Obama bans oil drilling in 9.8 million acres of Arctic ocean

New protections sees US president pivot to Arctic in attempt to secure reputation as environmental leader

(Pic: Wikimedia Commons/Arturo de Frias Marques)

(Pic: Wikimedia Commons/Arturo de Frias Marques)

By Sophie Yeo

US president Barack Obama has banned oil and gas drilling in 9.8 million acres of the Arctic ocean, while opening up vast new resources in the Gulf of Mexico.

This means that parts of the Beaufort and Chukchi Seas off Alaska’s coast can no longer be considered for future oil and gas leases, though it does not revoke existing licenses such as those held by Shell.

The five-year leasing plan means that nearly 80% of the undiscovered technically recoverable oil and gas resources on the US Outer Continental Shelf are available to explore.

“Even as we consider new places that may be appropriate to responsibly develop oil and gas, we can take meaningful steps to protect areas that matter most for our environment, our native communities, and our cultural identity,” said White House staff Mike Boots and Dan Utech in a blog.

Arctic pivot

Obama has pivoted towards the Arctic as he seeks to secure his legacy as the US president who cares about climate change.

On Sunday, Obama announced that he wants to set aside 12 million acres of the Arctic National Wildlife Refuge in Alaska as wilderness – a move that would see the pristine wilderness protected from exploration by the oil and gas industry.

The protections could bolster the US president’s reputation as a bastion of Arctic stewardship ahead of the US’s assumption of Arctic Council chairmanship in May.

The US administration has already pledged to use this position to strengthen Arctic protections – an aim that has been sidelined in favour of economic and industrial interests during previous countries’ tenures.

“This is the beginning of US activism towards the Arctic,” said Malte Humpert, executive director of The Arctic Institute, a Washington DC based think tank.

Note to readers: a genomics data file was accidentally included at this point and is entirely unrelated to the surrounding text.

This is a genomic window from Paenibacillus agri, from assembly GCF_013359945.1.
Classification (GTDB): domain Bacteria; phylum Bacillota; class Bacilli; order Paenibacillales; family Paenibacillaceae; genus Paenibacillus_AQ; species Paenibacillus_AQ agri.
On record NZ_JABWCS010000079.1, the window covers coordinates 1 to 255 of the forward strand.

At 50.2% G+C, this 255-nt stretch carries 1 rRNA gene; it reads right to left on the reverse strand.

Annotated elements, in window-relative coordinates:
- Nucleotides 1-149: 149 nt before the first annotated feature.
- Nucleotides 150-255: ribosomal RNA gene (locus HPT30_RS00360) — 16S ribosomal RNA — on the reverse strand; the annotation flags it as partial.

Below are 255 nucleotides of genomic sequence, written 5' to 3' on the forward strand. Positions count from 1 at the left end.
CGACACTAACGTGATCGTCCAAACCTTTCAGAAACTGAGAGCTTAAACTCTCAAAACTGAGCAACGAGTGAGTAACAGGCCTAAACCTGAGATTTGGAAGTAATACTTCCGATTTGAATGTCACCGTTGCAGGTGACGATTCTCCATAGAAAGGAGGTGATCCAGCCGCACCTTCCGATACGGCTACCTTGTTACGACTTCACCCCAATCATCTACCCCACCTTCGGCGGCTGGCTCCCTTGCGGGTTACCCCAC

“I think these are these first steps for the US to show it’s aware of the Arctic and will make stewardship of the Arctic one of the key tenets of the chairmanship.”

The chairmanship is likely to bring the Arctic into sharper focus at a political level, he told RTCC.

New focus

So far, Obama has relied on new regulations for methane, the coal industry and a more progressive stance at the UN climate talks to secure his legacy as an environmental leader.

The Arctic has received little high level attention from Capitol Hill, despite its extreme vulnerability to the impacts of climate change – the icy region is warming at twice the rate of the global average, leading to unprecedented melting of the sea ice.

This has opened up previously inaccessible regions to the oil and gas industry, which is keen to exploit the vast reserves of fossil fuels that lie beneath the pristine environment.

Most recently, the Norwegian government released new licensing blocks due to receding ice cap – the first time they had done so since 1994.

Obama’s decision to designate the Arctic National Wildlife Refuge a wilderness area – the highest level of federal protection – will have little effect in practice.

The regulation is extremely unlikely to pass through Congress, according to observers, and there is no drilling taking place there at present.

The move represented an easy win for Obama as he seeks to cement his legacy on climate change, added Humpert.

“From Obama’s perspective it was an easy announcement to make. There’s no political risk for him. He doesn’t have to run another election and the oil price is very low so there’s little industry interest there right now,” he said.

As oil prices plummet to less than US$50 a barrel, corporations have been reluctant to push ahead with plans to explore for expensive, difficult Arctic oil. Norwegian oil major Statoil, for instance, recently handed back three exploration licenses off the coast of west Greenland.

Humpert suggested that Obama could turn to the Arctic Council to impose more practical protections, such as setting up new environmental working groups.

Annie Leonard, head of Greenpeace USA, called on Obama to revoke existing licenses.

“To prevent this situation from worsening, President Obama needs to heed the overwhelming scientific consensus that we must keep untapped fossil fuels in the ground and rule out all offshore Arctic drilling for good, starting with cancelling Shell’s lease in the Chukchi sea this spring.”

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